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The Ecology of Women issue of On The Issue Magazine
How are women affected by toxins in water, air, products? And how can feminists respond? On The Issues Magazine, Spring 2011, looks at new frames for environmental activism.
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A Tale of Two Nursing Mothers - by Chanda Chevannes

A filmmaker connects with a beluga over breastfeeding and toxicants. •Video

Acting As If Future Generations Matter- by Carolyn Raffensperger

The trends don’t look good, but we can begin to reverse them. •Art by Sally Stokes

Little Girl Lost: Early Puberty Hides Environmental Injustice- by Michelle Chen

Drawing a line on risk at the awkwardness of altered development. •Art by Paula Overbay

Swamped: Trying to Save Fragile Bodies- by Molly M. Ginty

Visiting the most endangered US site, a writer sees a trail to people. •Art by Marianne Barcellona

Life’s Precious Trio: Women, Water and Health- by Elayne Clift

The search to meet basic needs marginalizes one gender. •Art by Safe Water Network

Tribute to Barbara Seaman: Triggering a revolution in women's health care
Ten find hope in a fearless feminist: Cindy Pearson, Judy Norsigian, Merle Hoffman, Barbara Ehrenreich, Jennifer Baumgardner, Leora Tanenbaum, more. •Art by Linda Stein

Barbara Seaman by Linda Stein©Linda Stein

The Ecology of Women - by The Editors

With our health at risk, can feminists spark a new revolution? •Art by Mira Lehr

Snipping Pink Sentimentality: Persisting on the Whys of Breast Cancer - by Eleanor J. Bader

Breast Cancer Action in CA digs into toxic causes & demands change. •Art by Fran Beallor •Video

Nuclear Revival? Lessons for Women from the Three Mile Island Accident - by Karen Charman

From stillbirths to cancer: 32 years after a meltdown, still no answers.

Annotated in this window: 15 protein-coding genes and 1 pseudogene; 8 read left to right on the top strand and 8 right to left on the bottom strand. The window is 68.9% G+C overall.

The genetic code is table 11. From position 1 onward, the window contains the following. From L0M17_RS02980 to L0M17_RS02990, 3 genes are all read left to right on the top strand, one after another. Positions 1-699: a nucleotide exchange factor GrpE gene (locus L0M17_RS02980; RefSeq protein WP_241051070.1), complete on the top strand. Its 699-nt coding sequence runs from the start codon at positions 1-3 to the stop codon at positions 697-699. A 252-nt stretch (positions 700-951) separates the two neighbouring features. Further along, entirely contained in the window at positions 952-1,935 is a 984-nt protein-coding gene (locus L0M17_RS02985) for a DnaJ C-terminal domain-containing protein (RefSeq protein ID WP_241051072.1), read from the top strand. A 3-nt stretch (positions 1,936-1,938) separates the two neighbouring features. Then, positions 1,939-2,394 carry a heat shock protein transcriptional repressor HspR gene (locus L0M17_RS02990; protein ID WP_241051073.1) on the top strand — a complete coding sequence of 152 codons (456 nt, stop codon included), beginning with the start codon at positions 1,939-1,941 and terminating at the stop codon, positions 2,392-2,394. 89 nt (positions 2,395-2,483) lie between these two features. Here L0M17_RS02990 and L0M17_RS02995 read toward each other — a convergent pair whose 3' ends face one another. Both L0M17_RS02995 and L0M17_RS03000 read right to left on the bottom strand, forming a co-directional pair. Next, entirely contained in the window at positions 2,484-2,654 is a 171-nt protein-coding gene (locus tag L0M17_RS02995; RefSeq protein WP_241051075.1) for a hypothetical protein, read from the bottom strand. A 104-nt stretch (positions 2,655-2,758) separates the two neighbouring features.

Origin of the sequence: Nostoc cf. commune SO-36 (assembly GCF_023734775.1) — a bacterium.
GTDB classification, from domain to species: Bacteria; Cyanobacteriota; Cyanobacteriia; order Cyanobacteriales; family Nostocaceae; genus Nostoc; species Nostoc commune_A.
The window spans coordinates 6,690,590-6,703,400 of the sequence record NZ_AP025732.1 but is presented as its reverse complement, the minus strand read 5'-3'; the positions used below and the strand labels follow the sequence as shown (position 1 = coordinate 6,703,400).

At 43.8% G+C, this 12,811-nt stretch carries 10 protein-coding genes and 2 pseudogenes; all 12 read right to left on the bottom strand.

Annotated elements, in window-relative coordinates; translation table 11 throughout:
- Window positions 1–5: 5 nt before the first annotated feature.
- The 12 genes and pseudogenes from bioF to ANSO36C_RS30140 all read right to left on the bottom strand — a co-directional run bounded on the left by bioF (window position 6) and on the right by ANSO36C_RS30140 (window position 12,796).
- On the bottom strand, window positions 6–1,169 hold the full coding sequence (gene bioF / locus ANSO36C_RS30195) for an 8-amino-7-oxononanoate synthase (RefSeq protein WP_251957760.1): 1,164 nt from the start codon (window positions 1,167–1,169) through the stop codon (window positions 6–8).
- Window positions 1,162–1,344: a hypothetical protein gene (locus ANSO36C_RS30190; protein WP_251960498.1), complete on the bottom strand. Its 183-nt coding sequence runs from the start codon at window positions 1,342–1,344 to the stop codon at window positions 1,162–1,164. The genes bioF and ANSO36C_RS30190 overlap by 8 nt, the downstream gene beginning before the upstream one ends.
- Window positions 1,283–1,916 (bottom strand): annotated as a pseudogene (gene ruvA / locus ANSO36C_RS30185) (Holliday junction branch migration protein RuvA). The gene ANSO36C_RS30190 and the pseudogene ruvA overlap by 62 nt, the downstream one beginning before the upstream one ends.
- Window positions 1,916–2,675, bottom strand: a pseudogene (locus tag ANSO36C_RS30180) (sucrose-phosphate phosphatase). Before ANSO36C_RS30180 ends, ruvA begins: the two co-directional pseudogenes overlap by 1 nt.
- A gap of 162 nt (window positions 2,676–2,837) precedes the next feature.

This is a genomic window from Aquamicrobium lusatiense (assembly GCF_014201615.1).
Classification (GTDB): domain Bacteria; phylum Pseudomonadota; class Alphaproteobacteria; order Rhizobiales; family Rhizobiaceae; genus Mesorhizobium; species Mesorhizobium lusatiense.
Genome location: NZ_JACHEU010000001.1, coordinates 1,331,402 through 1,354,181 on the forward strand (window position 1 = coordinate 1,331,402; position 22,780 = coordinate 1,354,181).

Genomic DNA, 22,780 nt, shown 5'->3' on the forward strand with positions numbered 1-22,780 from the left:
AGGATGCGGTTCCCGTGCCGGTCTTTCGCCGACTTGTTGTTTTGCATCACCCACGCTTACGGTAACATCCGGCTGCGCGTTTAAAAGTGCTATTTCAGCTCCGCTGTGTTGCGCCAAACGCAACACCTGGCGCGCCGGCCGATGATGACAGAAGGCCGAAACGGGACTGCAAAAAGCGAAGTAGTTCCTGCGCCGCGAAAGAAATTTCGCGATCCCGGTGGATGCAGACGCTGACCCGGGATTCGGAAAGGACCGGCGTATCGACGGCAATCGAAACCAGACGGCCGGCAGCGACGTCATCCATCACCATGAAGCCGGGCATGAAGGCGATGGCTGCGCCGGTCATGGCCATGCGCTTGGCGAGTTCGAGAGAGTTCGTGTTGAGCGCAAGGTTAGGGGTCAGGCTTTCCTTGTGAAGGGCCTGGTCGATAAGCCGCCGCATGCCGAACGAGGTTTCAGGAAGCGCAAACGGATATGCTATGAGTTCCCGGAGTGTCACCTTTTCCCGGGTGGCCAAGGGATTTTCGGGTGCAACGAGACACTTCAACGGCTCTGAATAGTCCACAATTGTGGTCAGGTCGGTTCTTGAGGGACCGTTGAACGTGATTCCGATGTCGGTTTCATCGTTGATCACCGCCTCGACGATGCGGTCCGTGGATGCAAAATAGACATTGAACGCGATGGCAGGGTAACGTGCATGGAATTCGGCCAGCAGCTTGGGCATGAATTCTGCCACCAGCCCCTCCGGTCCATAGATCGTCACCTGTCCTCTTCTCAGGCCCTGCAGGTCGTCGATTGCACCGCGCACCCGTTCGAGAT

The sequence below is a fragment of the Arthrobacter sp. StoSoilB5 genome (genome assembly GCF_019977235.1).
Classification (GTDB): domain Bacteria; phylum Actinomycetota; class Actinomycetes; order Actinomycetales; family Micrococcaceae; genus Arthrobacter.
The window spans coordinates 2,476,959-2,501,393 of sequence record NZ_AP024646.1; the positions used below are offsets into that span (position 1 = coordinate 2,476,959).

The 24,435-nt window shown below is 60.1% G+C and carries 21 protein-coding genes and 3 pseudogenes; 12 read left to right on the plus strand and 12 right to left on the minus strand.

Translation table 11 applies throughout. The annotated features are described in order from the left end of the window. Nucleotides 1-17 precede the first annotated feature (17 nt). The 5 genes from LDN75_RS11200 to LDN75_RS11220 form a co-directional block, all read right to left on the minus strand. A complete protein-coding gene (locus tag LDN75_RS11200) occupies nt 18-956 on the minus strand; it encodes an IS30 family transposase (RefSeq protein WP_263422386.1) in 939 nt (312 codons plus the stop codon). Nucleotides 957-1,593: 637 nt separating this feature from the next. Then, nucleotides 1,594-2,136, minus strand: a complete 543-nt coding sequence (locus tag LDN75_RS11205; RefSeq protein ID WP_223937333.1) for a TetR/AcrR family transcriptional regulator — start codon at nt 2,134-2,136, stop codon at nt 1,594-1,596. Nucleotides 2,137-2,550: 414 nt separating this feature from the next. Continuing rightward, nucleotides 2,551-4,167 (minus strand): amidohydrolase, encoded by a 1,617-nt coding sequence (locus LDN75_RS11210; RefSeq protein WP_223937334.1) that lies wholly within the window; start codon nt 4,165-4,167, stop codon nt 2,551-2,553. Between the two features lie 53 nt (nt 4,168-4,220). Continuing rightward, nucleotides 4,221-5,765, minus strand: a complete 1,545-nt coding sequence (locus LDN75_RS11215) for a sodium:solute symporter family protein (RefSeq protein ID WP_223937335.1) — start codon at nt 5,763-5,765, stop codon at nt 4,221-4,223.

The Art Perspective

Mary Miss
Art, nature and well-being in New Delhi
- Curated by Linda Stein

Adding Environmental Footprints to Birth Control Choices - by Laura Eldridge

Flushed pharmaceuticals add to a hazardous brew. •Art by Linda Lewis

Message in BPA Baby Bottles: Don't Mess with Moms- by Margie Kelly

A dangerous chemical is driven away by buyers who put kids first. •Art by Hung Liu

Gulf Oil Drilling Disaster: Gendered Layers of Impact - by Jacqui Patterson

Researching the aftermath finds women need help with new burdens. •Art by Dina Recanati

The Poet's Eye - From Poetry Co-Editor Judith Arcana

On The Issues Magazine, Mira Lehr©Mira Lehr

Poets Denise Bergman, Marge Piercy and Frances Payne Adler portray women coping with the worlds they inhabit. •Art by Mira Lehr

Moving the Silence: Rachel Carson’s Groundbreaking Work - by Theresa Noll

Despite industry pushback, one woman’s voice opens a green movement.

Mother Nature Gets Naughty: Eco-Friendly Sex Toys - by Elizabeth Black

Good clean fun in bed doesn’t have to be hazardous to health. •Art by Martha Nilsson Edelheit

From the On The Issues Print Archive

From Our Files:

Related Stories on Environmental Health

Health activism and the feminist movement frequently travel hand-in-hand, and they, along with environmental concerns, have been topics of deep interest in past issues of On The Issues Magazine.

Got To Get This Off My Chest by Matuschka

Following her diagnosis of breast cancer, the artist, photographer and writer Matuschka contributed powerful artwork of herself for the cover of the winter 1992 issue and also wrote of her experiences after her mastectomy.

In response to a suggestion by her surgeon that she have reconstructive surgery, Matuschka says: "For a moment I thought this was crazy. The implant scandal had just hit the media. We had learned that many of the materials used for these implants were originally intended for upholstery, battle ships, and automobile parts. Annoyed that my surgeon was pushing plastic surgery, I commented sarcastically, 'If I'm going to bother putting anything on my chest to replace a missing breast, why not install something useful there, like a camera or a walkman?'

"...Hiding breast cancer allows people to forget, or never see, what happened to these women. All my life I have refused to hide behind anything. It was unthinkable for me to conceal my disease behind a reconstructed breast or a plastic, por- table prosthesis which spends the night in a box. Why should I be embarrassed that I had a mastectomy?"

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